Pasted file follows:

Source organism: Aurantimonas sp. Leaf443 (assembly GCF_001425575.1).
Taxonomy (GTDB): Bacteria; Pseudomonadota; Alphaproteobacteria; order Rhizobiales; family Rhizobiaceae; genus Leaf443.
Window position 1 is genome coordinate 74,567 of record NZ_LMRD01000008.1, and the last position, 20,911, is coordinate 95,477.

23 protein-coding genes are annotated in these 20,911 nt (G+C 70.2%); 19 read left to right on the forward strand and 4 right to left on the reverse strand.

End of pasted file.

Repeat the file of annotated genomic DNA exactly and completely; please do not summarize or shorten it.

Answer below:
Source organism: Aurantimonas sp. Leaf443 (assembly GCF_001425575.1).
Taxonomy (GTDB): Bacteria; Pseudomonadota; Alphaproteobacteria; order Rhizobiales; family Rhizobiaceae; genus Leaf443.
Window position 1 is genome coordinate 74,567 of record NZ_LMRD01000008.1, and the last position, 20,911, is coordinate 95,477.

23 protein-coding genes are annotated in these 20,911 nt (G+C 70.2%); 19 read left to right on the forward strand and 4 right to left on the reverse strand.